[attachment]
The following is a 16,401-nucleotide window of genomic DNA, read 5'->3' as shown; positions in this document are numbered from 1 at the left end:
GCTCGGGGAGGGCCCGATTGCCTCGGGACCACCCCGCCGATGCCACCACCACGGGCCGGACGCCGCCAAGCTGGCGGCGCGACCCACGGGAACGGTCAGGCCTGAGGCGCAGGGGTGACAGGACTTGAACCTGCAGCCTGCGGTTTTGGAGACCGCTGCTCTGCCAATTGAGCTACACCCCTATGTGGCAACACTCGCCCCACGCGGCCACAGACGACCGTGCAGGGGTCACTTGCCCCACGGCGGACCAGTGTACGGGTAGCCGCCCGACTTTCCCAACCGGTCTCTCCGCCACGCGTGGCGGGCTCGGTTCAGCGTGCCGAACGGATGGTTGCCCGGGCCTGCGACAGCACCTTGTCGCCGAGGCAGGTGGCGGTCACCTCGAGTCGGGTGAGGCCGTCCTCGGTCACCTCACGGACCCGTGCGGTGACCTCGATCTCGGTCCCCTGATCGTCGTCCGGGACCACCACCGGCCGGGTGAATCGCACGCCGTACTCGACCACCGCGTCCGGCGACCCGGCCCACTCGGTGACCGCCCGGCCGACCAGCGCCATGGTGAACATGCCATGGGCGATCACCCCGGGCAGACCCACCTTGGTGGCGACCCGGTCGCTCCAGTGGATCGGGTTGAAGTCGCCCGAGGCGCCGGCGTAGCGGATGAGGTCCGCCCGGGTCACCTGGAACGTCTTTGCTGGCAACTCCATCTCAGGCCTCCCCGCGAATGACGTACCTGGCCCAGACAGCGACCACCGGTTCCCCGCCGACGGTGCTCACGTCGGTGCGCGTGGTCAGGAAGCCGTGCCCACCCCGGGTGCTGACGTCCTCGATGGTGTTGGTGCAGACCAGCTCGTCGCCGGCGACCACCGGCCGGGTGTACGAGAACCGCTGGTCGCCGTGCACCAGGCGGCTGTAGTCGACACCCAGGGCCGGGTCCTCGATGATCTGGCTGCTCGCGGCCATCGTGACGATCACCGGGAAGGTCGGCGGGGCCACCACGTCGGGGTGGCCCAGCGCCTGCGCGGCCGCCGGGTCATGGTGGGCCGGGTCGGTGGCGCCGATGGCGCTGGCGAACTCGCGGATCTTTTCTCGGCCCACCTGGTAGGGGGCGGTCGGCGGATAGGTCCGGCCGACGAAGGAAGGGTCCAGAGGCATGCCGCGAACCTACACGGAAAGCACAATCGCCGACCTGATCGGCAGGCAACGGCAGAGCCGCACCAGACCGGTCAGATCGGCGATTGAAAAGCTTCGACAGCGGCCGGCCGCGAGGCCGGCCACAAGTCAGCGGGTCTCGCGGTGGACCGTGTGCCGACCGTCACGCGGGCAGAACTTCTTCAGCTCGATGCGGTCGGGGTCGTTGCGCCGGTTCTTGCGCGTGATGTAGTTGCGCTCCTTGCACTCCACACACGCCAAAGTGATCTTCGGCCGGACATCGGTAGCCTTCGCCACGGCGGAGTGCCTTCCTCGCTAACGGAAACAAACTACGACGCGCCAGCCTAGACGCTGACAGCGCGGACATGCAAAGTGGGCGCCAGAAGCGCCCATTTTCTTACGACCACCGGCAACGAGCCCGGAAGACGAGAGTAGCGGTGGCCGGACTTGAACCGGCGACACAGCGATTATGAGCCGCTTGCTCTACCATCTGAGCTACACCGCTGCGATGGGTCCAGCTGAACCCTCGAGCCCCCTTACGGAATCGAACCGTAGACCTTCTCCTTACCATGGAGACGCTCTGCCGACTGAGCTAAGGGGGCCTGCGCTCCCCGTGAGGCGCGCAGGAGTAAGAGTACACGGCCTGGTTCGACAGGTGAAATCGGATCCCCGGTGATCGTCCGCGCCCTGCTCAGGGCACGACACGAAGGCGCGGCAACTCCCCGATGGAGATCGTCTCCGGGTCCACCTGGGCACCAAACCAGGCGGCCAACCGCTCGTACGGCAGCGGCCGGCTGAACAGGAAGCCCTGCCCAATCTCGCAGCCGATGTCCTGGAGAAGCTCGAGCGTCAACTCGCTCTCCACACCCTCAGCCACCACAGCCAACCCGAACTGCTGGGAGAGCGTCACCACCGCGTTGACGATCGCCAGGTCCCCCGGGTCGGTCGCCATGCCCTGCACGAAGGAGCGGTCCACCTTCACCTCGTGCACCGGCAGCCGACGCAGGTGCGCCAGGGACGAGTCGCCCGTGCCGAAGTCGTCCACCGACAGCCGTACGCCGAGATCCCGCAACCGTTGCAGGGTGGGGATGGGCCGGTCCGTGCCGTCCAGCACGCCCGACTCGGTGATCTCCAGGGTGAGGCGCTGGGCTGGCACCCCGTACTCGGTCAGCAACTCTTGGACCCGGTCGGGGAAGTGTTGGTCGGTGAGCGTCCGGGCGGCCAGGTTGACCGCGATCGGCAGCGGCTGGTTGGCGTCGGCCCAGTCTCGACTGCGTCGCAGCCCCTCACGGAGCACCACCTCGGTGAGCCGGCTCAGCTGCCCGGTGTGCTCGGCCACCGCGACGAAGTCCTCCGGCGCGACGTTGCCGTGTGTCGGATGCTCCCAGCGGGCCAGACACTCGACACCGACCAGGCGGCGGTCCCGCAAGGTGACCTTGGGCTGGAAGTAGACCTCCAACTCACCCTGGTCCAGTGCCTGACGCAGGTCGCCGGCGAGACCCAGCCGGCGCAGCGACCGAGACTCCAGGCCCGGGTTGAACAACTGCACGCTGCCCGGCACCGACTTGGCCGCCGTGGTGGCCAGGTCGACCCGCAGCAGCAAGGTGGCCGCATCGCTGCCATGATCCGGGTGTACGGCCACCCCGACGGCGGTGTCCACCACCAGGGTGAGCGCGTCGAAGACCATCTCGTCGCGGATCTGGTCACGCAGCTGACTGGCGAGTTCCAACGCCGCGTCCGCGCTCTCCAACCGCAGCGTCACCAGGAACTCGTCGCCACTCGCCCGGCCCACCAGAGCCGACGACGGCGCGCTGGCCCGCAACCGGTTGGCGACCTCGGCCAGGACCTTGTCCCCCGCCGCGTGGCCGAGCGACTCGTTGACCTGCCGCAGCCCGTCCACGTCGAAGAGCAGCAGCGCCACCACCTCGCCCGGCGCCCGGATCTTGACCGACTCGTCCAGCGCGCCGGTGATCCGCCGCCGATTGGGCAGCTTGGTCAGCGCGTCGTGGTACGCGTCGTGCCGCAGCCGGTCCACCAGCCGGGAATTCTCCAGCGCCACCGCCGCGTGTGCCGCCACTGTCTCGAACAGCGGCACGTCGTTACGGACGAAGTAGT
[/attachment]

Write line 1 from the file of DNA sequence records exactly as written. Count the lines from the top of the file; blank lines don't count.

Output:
The following is a 16,401-nucleotide window of genomic DNA, read 5'->3' as shown; positions in this document are numbered from 1 at the left end: